Thin section images. Upper left: 100μm section of sample Mérida 001 in transmitted light. Transparent minerals are mostly quartz. CL images: Upper right, cut and polished surface of a piece from sample Mérida 003 showing distribution between calcite (red) and other binder minerals (black). Mid left, the dated 46-75μm grainsize fraction of sample Mérida 001; Mid right, Mérida 003 ditto. Lower left, Mérida 004 ditto. Images from sample Mérida 002 are omitted because it turned out to be younger and less relevant. Red minerals are calcite and dark red ones have a dolomitic component while more orange ones are purer. Blue and turquoise are quartz and dull green are feldspar. The green dust-like powder in the slice is secondary aragonite from grinding. There is also a void filled with an extremely luminescent mineral in lilac, which we have not tried to identify.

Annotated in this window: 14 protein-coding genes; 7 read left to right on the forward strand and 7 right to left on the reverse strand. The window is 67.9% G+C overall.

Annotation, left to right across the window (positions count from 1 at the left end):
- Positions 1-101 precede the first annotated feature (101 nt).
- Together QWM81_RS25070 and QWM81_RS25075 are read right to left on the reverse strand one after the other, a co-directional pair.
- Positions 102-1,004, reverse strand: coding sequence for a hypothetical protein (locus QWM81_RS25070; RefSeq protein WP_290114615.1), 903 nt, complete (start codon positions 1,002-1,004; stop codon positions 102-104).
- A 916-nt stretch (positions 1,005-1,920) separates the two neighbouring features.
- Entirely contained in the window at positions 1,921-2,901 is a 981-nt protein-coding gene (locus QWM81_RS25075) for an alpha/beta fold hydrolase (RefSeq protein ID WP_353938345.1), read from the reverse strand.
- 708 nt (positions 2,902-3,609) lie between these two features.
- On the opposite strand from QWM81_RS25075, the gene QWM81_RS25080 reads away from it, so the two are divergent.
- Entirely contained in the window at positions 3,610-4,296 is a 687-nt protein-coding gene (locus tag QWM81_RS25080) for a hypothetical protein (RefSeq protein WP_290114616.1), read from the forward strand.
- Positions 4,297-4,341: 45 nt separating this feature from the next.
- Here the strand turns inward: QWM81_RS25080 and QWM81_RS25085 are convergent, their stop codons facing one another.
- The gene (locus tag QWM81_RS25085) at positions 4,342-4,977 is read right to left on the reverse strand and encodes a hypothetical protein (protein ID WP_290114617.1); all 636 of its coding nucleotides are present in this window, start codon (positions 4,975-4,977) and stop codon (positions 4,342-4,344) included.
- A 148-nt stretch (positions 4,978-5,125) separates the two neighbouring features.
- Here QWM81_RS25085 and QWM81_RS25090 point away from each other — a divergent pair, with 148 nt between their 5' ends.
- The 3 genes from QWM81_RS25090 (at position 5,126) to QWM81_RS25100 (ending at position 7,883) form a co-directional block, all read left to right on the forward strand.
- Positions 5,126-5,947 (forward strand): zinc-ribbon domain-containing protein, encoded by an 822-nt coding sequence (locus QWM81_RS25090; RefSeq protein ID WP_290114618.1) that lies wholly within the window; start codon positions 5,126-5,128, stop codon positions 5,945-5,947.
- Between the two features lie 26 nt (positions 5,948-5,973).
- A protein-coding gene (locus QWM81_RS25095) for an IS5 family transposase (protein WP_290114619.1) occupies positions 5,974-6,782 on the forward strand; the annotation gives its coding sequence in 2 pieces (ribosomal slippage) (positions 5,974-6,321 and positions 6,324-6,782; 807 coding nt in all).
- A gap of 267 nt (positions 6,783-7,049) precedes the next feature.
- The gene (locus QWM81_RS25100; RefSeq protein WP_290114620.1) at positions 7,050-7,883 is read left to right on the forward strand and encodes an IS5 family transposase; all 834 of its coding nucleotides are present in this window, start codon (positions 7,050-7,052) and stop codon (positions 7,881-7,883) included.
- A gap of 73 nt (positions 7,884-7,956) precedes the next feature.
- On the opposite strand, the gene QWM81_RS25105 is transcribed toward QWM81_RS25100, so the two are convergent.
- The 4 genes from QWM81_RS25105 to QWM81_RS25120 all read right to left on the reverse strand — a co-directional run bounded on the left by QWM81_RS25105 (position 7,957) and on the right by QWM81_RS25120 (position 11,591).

Chemically the soluble material of the samples is unique: i.e. completely different from hydraulic samples in Rome, and also quite different from medieval mortars in Mérida, except for sample Mérida 005 from Bishop Masonas Hospital in Mérida that resembles the amphitheatre samples (Table 1). Very low Al, Fe and Si values and high Ca and Mg values result in a very low hydraulic index, 0.02-0.03 defined as:

Table 1

ICP-OES analyses of the soluble phase of the samples when dissolved for 1h in 1M HCl at room T. For comparison, 3 samples from the Medieval Bishop Masonas Hospital (Mérida 005, 006 and 007) and 3 samples from the Colosseum are included. Major elements are converted to oxides.

Sample IDAl2O3BaCaOFeOK2OMgOMnNa2OSiO2SrHydraulic

Mérida 0010.0870.830.20.21<0.053.122530.090.515780,02